You bought an iPad to use in the airplane and now it's time to make a decision on which app is best for your aviation chart and data needs. This thorough guide compares aviation's top 2 apps, ForeFlight and Garmin Pilot, highlighting the strengths of each and how they interface with datalink weather receivers.
In addition to filing U.S. and Mexico eAPIS manifests, Flashpass can now take care of the required paperwork when flying to Canada, Bahamas and the Caribbean Islands.
For most pilots, learning to talk on the radio is a challenge - right up there with crosswind landings on the list of struggles. While learning to crab and slip still requires plenty of time in the airplane, some new technology makes it much easier to perfect those communication skills. The latest example is PlaneEnglish, an app for Android and iOS devices that uses speech recognition to coach you through different scenarios.
As the old saying goes, "train like you fly, fly like you train." If you fly with an iPad, don't hide it during your training flights. Better to make it an integral part of your proficiency program, whether you're on your own or with an instructor, including what to do if it fails. Here's a suggested list of topics to cover.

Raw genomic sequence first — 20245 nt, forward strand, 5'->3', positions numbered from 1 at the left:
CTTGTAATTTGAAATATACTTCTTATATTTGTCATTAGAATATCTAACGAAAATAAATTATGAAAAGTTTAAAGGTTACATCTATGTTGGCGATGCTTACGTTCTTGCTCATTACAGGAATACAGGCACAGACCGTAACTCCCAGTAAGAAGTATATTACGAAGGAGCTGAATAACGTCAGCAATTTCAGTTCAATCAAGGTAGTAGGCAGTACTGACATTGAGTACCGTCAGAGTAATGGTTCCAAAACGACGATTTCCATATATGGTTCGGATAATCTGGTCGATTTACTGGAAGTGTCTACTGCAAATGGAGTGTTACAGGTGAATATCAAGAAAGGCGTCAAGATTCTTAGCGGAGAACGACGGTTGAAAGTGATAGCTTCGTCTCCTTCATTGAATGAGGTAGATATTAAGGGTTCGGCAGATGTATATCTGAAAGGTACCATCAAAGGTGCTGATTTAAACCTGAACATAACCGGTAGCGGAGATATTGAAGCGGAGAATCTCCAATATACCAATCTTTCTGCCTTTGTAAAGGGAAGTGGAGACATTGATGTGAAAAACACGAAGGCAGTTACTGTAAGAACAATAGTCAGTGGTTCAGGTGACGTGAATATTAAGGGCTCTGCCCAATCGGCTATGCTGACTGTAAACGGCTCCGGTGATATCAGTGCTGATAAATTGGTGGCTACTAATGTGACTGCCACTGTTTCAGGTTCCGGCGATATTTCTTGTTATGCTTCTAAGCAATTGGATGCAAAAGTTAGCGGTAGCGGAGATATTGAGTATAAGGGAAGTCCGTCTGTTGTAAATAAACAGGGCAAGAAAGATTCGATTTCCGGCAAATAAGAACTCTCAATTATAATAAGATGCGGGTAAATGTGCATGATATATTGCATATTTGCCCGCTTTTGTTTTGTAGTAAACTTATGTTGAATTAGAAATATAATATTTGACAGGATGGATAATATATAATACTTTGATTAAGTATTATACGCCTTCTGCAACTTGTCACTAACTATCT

ForeFlight's rapid-fire update streak continued this week with yet another big release, delivering several new features that continue to push the app's capabilities. These include a new visual track log debrief tool, alternate airport advisor, runway selector, expanded European chart coverage and SkyEcho 2 FLARM traffic support.
Garmin's free GTN trainer was recently updated with the same new features found in the update for the actual panel-mount GPS system, including vertical navigation (VNAV), QWERTY keyboard, waypoint distance offset in the flight plan and new ADS-B weather products.
Based on an iPad Pilot News reader survey we recently conducted, over 70% of respondents reported that they have had the iPad shut down on them at least once in flight due to overheating. This is by far the most common problem reported by pilots when flying with an iPad, but it can be prevented with a little bit of planning and preparation.
A new version of the AltitudeAlert app is now available and uses the barometric pressure sensor in newer iPads to deliver greater accuracy for in-flight altitude alerts. It also provides customizable alerts when reaching the MDA or DA on an instrument approach.